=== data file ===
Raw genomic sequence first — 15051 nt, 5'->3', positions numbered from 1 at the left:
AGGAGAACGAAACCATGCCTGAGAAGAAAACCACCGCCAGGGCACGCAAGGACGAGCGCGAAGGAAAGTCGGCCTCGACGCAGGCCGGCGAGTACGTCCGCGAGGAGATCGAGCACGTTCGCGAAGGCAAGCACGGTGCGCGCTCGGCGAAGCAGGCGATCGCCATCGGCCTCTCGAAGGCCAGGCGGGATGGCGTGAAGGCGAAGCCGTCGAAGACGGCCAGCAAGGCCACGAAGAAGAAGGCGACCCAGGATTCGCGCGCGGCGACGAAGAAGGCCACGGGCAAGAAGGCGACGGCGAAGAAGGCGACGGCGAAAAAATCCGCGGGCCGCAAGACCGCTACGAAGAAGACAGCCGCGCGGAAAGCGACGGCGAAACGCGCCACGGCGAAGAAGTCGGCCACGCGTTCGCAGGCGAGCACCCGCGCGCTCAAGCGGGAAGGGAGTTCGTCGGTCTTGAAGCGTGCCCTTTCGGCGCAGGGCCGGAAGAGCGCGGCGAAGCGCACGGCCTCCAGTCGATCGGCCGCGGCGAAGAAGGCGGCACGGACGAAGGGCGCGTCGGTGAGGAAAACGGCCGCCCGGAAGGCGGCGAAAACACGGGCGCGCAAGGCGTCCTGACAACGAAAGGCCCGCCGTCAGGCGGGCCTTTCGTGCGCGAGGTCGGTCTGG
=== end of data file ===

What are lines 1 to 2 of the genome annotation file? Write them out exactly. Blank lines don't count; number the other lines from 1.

Raw genomic sequence first — 15051 nt, 5'->3', positions numbered from 1 at the left:
AGGAGAACGAAACCATGCCTGAGAAGAAAACCACCGCCAGGGCACGCAAGGACGAGCGCGAAGGAAAGTCGGCCTCGACGCAGGCCGGCGAGTACGTCCGCGAGGAGATCGAGCACGTTCGCGAAGGCAAGCACGGTGCGCGCTCGGCGAAGCAGGCGATCGCCATCGGCCTCTCGAAGGCCAGGCGGGATGGCGTGAAGGCGAAGCCGTCGAAGACGGCCAGCAAGGCCACGAAGAAGAAGGCGACCCAGGATTCGCGCGCGGCGACGAAGAAGGCCACGGGCAAGAAGGCGACGGCGAAGAAGGCGACGGCGAAAAAATCCGCGGGCCGCAAGACCGCTACGAAGAAGACAGCCGCGCGGAAAGCGACGGCGAAACGCGCCACGGCGAAGAAGTCGGCCACGCGTTCGCAGGCGAGCACCCGCGCGCTCAAGCGGGAAGGGAGTTCGTCGGTCTTGAAGCGTGCCCTTTCGGCGCAGGGCCGGAAGAGCGCGGCGAAGCGCACGGCCTCCAGTCGATCGGCCGCGGCGAAGAAGGCGGCACGGACGAAGGGCGCGTCGGTGAGGAAAACGGCCGCCCGGAAGGCGGCGAAAACACGGGCGCGCAAGGCGTCCTGACAACGAAAGGCCCGCCGTCAGGCGGGCCTTTCGTGCGCGAGGTCGGTCTGG